Today, Americans buy 68 pieces of clothing a year — five times greater than in 1980 — and each piece will only be worn seven times before being tossed out, according to Dana Thomas, a fashion journalist and author of "Fashionopolis: The Price of Fast Fashion and the Future of Clothes."
McGlonn said when she began researching fashion, she learned how costly the fast fashion industry is to the planet and to human life.
"So much waste is created, so many pesticides are used, so much fertilizer is used, so much negative impacts on brown people overseas in the production of fast fashion,” she explained.
She said that’s why Grant Blvd uses no new waste, no new water, and no new chemical processes — but all new style. Used items like curtains, pillowcases, and old ties are personally handpicked from thrift shops and carefully repurposed into unique pieces.
"The ambition is here to show that we can take fabrics that already exist, oftentimes garments that were made for men. We can reimagine them for a woman’s body and do something that doesn’t have a negative impact on the planet," McGlonn said.
Screen-printed shirts and sweatshirts are all printed on secondhand fabric. The shirts read messages like "mad sustainable," which she said gives customers a chance to wear their values.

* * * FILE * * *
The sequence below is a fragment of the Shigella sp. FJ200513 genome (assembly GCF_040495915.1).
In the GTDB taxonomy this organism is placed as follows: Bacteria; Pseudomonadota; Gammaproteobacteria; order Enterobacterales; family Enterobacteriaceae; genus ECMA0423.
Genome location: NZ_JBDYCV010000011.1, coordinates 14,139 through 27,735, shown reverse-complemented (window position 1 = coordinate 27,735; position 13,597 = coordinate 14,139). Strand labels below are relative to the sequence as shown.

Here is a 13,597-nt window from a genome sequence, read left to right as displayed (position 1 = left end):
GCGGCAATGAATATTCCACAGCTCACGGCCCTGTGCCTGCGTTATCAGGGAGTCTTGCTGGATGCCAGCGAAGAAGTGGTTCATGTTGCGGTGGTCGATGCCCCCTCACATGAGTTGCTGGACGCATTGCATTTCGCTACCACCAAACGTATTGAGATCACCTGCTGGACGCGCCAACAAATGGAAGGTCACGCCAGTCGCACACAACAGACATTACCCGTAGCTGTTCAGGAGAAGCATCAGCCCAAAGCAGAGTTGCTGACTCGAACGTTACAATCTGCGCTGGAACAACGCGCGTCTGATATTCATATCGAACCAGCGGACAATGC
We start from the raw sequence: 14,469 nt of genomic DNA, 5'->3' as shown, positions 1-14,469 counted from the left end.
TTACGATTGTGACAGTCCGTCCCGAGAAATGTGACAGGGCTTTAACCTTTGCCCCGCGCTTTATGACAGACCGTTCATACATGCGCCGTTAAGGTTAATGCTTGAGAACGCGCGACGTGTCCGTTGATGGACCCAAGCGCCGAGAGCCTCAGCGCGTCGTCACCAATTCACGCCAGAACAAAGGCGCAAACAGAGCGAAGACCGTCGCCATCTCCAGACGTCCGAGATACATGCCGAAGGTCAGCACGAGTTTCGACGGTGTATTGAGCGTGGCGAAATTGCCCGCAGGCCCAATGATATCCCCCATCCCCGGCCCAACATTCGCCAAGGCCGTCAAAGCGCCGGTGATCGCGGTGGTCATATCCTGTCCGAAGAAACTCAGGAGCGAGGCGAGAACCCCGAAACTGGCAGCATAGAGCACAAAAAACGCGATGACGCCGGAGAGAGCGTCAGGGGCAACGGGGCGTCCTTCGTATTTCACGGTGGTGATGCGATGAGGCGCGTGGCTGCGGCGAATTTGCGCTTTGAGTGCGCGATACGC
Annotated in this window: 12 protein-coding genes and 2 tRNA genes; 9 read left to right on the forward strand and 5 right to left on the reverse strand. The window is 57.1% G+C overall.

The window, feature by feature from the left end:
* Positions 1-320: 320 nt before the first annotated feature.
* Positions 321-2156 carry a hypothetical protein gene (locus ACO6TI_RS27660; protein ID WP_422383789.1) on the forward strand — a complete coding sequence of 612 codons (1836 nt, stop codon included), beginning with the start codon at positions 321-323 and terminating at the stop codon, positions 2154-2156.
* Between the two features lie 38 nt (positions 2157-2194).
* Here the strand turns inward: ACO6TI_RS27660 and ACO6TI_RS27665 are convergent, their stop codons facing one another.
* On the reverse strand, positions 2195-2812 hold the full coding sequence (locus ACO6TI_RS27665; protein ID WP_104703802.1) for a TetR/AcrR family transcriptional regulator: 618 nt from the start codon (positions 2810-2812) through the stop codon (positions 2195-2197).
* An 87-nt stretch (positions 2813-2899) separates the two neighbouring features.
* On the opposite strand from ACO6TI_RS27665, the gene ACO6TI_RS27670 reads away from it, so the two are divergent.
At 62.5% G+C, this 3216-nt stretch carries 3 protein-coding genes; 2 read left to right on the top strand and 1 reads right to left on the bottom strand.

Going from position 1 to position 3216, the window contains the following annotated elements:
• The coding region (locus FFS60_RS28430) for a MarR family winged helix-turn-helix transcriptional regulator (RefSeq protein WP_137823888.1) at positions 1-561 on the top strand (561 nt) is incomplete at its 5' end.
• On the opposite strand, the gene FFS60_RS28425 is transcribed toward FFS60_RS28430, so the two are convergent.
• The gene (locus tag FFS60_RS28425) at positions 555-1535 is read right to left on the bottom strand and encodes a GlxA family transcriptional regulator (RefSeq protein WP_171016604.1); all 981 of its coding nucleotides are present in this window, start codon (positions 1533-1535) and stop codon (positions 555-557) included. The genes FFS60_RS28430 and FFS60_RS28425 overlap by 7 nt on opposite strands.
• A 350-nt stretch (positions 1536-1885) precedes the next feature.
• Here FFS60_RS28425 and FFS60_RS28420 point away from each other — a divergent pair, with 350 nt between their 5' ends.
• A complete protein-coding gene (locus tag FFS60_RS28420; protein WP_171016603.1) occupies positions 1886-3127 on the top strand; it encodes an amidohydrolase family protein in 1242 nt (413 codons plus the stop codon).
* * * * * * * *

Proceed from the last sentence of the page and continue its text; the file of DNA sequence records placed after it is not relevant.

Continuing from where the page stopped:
"We use our screenprinting basically as conversation starters and as points of education," she said. “As a consumer, I can wear my values. I can look fresh and in that choice, the way that I vote with my dollars, I can do something that resonates in a really meaningful and long lasting way."
McGlonn said her all-female team strives to do what’s good for the planet and what’s good for people.
She offers training and employment to women who have come into contact with the criminal justice system, offering them a fair wage and a trade to help them live healthy and whole lives.
And for every garment purchased, they send a book to Books Through Bars, a Philadelphia-based nonprofit that ships books and educational materials to incarcerated people around the country.
McGlonn said the name Grant Blvd is in honor of her upbringing and the street she grew up on in Milwaukee, which was her first introduction to activism — through her father who set up an organic garden across a KFC to help people access healthy foods and her mother, who volunteered and counseled women at correctional facilities on weekends.